Click Image to Visit the Pecan Grove Press Web Page for Poetry from Paradise Valley


Poetry From Paradise Valley

Pecan Grove Press has released an anthology of poems, a sampling of works published in Valparaiso Poetry Review during its first decade, from the original 1999-2000 volume to the 2009-2010 volume.

Poetry from Paradise Valley includes a stellar roster of 50 poets. Among the contributors are a former Poet Laureate of the United States, a winner of the Griffin International Prize, two Pulitzer Prize winners, two National Book Award winners, two National Book Critics Circle winners, six finalists for the National Book Award, four finalists for the National Book Critics Circle Award, two finalists for the Pulitzer Prize, and a few dozen recipients of other honors, such as fellowships from the Guggenheim Foundation, the National Endowment for the Arts, etc.

Readers are encouraged to visit the Poetry from Paradise Valley page at the publisher's web site, where ordering information about the book can be found.

Best Books of Indiana 2011: Finalist. Judges' Citation: "Poetry from Paradise Valley is an excellent anthology that features world-class poetry, including the work of many artists from the Midwest, such as Jared Carter, Annie Finch, David Baker, and Allison Joseph. It’s an eclectic and always interesting collection where poems on similar themes flow into each other. It showcases the highest caliber of U. S. poetry."
—Indiana Center for the Book, Indiana State Library

Wednesday, June 25, 2008

Sam Francis: SUMMER NO. 2

Since we have now entered the first full week of summer and Abstract Expressionist Sam Francis was born on this date (June 25) in 1923, today seems an appropriate time to present the above painting, Francis’s Summer No. 2.

Although originally a student of medicine and psychology, Francis turned to painting as a way of coping with an extended hospitalization when he was diagnosed with spinal tuberculosis. Francis worked many of the formative years of his career in the 1950s as an exile in France and, at times, in Japan. In an article written for Art News in the 1960s, “American Sanctuary in Paris,” John Ashbery mentioned Sam Francis as one of the post-World War II American painters who unfashionably had found their styles while residing in France rather than remaining in the United States, particularly the emerging center of contemporary art, New York City. One wonders whether Ashbery, who spent a decade in France between the mid-1950s and mid-1960s while he worked as an art editor and developed his poetic style, might have identified with the experiences of the expatriate painters.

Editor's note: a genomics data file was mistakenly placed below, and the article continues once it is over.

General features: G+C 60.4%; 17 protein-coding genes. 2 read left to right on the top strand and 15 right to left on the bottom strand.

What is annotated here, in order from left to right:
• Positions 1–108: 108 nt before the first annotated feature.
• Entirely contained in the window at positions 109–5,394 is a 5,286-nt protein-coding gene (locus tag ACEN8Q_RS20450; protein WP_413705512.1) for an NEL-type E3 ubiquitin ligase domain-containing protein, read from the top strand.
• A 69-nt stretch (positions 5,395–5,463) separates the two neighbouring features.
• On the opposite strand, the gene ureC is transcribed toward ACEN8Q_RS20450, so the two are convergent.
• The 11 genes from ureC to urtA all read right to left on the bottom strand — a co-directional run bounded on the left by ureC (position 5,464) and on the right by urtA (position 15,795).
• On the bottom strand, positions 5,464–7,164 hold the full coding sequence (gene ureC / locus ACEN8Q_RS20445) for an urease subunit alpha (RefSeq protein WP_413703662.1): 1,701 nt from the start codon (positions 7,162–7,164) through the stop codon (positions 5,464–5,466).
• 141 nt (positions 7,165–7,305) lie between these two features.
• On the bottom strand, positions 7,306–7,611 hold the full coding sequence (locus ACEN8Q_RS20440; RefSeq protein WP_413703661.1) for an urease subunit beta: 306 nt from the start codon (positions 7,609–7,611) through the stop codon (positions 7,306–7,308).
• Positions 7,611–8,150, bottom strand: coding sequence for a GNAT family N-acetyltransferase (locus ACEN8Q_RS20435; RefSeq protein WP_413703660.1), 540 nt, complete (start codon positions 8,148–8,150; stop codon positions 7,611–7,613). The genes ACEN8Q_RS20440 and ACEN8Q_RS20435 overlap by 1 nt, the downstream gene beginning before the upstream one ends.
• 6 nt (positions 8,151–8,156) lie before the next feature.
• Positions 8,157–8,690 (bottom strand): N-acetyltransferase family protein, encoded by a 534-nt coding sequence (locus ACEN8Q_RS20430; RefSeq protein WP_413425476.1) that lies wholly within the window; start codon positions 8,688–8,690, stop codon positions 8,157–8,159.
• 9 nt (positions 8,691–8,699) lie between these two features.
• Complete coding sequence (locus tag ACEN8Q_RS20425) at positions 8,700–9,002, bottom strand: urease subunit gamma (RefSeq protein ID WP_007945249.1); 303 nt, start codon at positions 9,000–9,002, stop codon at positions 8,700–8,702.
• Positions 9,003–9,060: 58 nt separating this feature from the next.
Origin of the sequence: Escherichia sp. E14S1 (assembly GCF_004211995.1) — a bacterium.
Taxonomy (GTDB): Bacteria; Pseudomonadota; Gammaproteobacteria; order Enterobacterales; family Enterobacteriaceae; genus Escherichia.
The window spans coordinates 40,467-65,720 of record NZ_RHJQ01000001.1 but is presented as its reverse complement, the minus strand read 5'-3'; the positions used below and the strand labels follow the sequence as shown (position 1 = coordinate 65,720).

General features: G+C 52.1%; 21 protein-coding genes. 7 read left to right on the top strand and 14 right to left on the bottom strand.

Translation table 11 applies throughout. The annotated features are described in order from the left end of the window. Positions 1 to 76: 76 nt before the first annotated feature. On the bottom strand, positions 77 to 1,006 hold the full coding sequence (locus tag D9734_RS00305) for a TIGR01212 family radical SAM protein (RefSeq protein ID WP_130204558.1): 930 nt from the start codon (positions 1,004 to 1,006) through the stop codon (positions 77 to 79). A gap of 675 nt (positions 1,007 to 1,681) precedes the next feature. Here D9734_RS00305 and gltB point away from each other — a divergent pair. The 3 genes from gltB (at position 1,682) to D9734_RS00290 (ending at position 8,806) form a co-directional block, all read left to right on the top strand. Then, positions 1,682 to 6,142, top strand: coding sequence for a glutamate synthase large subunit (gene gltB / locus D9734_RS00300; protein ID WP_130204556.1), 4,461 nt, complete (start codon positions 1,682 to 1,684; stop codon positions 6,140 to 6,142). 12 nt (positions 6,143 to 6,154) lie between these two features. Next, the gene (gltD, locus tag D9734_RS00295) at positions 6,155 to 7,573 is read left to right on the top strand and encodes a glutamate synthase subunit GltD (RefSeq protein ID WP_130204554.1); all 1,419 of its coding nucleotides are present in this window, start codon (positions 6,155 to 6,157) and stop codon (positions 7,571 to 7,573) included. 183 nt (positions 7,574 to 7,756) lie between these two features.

Ironically, Ashbery suggested, despite the obvious influence of French art and culture, a large number of American artists had sought some sort of isolation and independence in Europe in the decades immediately following the war with “a feeling of wanting to keep their American-ness whole, in the surroundings in which it is most likely to flourish and take root. The calm and the isolation of exile work together to accomplish this perilous experiment which, when it succeeds, can result in an exciting art that is independent of environment, as art must be in order to survive when the environment is removed.”

Elsewhere, Ashbery commended Sam Francis as an exemplary model, one of the few American artists who “have managed to flourish on both sides of the Atlantic.” Writing an article on R.B. Kitaj in the late 1970s, Ashbery offered: “American artists who choose to expatriate themselves face a precarious fate. Confronted with the xenophobic indifference of both their adopted country and their homeland, always suspicious of the émigrés, they run a greater risk of living out obscure careers than their compatriots who stay home.”

Mark Rothko may have served as an original and lasting influence on Sam Francis, especially as witnessed in some of his art containing color field painting. Nevertheless, while living in Europe—working in Paris or visiting Paul Cezanne’s hometown of Aix-en-Provence—Francis adopted an approach exhibited by those members of the French school of art named Tachisme, involving spontaneous action painting, and combined that with a perspective emphasizing the impact degrees of light and bright colors could exert on the moods of viewers.

As evidenced in Summer No. 2, Sam Francis’s artwork often contrasts bare white patches of canvas with areas containing splashes and dashes of rich colors, perhaps the result of an additional influence he felt from observing Japanese techniques. These characteristics help distinguish much of Francis’s work from that of other artists with whom he sometimes might be compared, such as Arshile Gorky, Willem De Kooning, Jackson Pollock, Clyfford Still, and Mark Tobey.

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